Will A Rooftop Pipe Support Damage A Single-Ply Rooftop Membrane?...Read More
By now you have made the decision to install a TPO roof on your home or building. If you are still trying to make the decision between a TPO roof or an EPDM roof, see our blogs.
Debris and dirt can accumulate on any flat roof which can become a petri dish for mold, mildew, algae and plant growth. That same debris can become a food source for birds and other pests. All these factors can settle and compromise the roofing membrane, which may cause leaks.
This is exactly why having a preventative maintenance plan to ensure your roof will last the maximum amount of time is key to protecting your investment.
You should always consult a professional roofing contractor or roofing consultant before going forward with any cleaning.
There are several factors that affect how often you should clean your TPO roof. Some of those factors are climate, amount of precipitation, roof slope, drainage factors & dust and wind conditions.
Before you begin cleaning, ensure that you protect all the areas where water could enter such as low curbs and base flashing.
Cleaning should be a regular part of the preventive maintenance plan. Keeping the TPO roof clean will help keep the energy savings within the structure by continuing to reflect away sunlight and keep the building cool in the warm months. It will also prevent the growth of mold & mildew. Lastly, it will help reduce the any damage from chemical contaminants that may compromise the membranes ability to perform.
1. Once your prep work is finished, start by using a low pressure power washer to rinse off any surface layer dust and debris. NOTE: Choose a pressure washer of 2,000 PSI or under.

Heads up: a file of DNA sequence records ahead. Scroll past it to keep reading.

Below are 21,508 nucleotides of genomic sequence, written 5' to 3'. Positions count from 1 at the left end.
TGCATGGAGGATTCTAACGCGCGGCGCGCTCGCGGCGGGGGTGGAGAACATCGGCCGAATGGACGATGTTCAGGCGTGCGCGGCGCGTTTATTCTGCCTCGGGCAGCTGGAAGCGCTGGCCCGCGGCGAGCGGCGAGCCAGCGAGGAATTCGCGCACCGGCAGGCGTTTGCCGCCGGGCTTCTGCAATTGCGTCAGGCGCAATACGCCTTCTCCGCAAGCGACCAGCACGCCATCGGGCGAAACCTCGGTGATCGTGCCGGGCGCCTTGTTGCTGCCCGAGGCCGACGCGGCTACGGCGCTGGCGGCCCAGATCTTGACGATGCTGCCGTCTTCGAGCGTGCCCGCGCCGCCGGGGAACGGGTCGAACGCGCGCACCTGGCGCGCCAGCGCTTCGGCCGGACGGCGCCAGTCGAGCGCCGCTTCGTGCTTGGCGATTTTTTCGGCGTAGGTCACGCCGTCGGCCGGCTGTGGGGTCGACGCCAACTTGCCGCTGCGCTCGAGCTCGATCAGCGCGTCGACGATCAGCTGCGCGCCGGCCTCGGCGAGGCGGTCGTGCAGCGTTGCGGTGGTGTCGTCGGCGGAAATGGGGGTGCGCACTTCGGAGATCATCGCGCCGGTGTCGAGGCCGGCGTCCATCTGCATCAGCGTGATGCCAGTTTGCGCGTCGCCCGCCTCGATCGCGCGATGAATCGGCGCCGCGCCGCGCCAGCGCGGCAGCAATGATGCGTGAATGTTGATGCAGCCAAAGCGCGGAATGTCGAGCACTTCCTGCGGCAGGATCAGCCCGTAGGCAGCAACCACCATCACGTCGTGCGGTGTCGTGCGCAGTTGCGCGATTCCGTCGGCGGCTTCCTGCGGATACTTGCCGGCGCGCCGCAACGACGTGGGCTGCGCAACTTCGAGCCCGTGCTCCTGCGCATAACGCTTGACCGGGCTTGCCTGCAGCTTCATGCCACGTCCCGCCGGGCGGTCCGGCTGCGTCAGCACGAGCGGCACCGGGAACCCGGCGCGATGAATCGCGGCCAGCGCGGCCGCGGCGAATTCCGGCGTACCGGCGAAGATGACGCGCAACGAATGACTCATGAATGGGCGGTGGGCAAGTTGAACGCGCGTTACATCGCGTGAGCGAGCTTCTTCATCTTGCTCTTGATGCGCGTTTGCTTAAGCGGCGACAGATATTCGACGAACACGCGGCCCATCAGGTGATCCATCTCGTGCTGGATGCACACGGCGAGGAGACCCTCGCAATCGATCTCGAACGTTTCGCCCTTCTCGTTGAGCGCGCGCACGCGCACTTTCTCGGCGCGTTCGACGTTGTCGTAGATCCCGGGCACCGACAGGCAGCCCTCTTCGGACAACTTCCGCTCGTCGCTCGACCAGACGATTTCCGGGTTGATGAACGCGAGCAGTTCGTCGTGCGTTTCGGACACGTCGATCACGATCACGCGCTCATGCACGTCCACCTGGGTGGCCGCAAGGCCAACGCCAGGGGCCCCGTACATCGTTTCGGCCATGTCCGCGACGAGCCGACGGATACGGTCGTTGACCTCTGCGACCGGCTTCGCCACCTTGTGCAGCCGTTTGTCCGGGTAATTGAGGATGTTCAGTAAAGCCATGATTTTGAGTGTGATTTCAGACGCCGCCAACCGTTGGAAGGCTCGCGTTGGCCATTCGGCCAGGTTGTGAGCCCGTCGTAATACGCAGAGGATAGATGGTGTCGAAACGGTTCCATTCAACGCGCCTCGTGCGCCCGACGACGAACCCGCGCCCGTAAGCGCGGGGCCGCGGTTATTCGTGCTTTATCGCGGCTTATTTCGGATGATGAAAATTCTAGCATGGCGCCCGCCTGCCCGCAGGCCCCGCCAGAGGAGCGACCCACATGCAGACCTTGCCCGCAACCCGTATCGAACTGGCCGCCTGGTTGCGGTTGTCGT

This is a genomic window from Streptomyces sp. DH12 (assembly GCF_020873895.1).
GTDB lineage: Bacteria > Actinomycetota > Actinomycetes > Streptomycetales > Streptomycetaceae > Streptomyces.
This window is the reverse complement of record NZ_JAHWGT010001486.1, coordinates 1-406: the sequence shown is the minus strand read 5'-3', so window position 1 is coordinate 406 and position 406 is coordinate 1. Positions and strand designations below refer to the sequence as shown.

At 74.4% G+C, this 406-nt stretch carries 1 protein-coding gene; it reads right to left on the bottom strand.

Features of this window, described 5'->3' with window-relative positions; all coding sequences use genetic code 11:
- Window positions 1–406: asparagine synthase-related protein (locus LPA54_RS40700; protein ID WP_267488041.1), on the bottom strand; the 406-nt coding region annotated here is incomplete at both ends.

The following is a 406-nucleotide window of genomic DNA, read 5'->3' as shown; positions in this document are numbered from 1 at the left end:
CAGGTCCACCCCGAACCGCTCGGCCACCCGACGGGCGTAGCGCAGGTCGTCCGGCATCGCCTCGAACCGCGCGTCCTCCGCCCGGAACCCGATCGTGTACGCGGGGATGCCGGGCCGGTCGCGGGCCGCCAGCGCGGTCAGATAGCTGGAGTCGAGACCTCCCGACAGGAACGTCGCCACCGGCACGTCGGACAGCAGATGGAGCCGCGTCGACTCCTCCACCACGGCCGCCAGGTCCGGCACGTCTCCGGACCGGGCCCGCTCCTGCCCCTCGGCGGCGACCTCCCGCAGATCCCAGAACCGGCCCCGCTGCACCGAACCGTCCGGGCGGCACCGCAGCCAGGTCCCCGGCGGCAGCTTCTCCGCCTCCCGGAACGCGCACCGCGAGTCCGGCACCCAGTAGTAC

2. Use a soft bristle push broom with a non-abrasive cleaning solution that is TPO safe. You can also make one yourself by using a mild household detergent and water to clean the surface of the roof membrane. (check with your TPO manufacturer before applying any cleaner or chemical to the membrane)
3. Clean the roof in sections – work towards the drain by “pushing” the dirt and run off into it.
4. Use your pressure washer to rinse the cleaner and dirt off, again working towards the drain.
5. Visually inspect for remaining dirt – Repeat steps 2-4 if necessary.
6. Do one final walk through inspection to ensure there was no damage to the membrane during the cleaning. Check the seams and around curbs or other transition areas.
PRO TIP – Depending on your roof size and amount of dirt, you will likely want to get a professional rotating jet cleaner to use instead of a soft bristle push broom.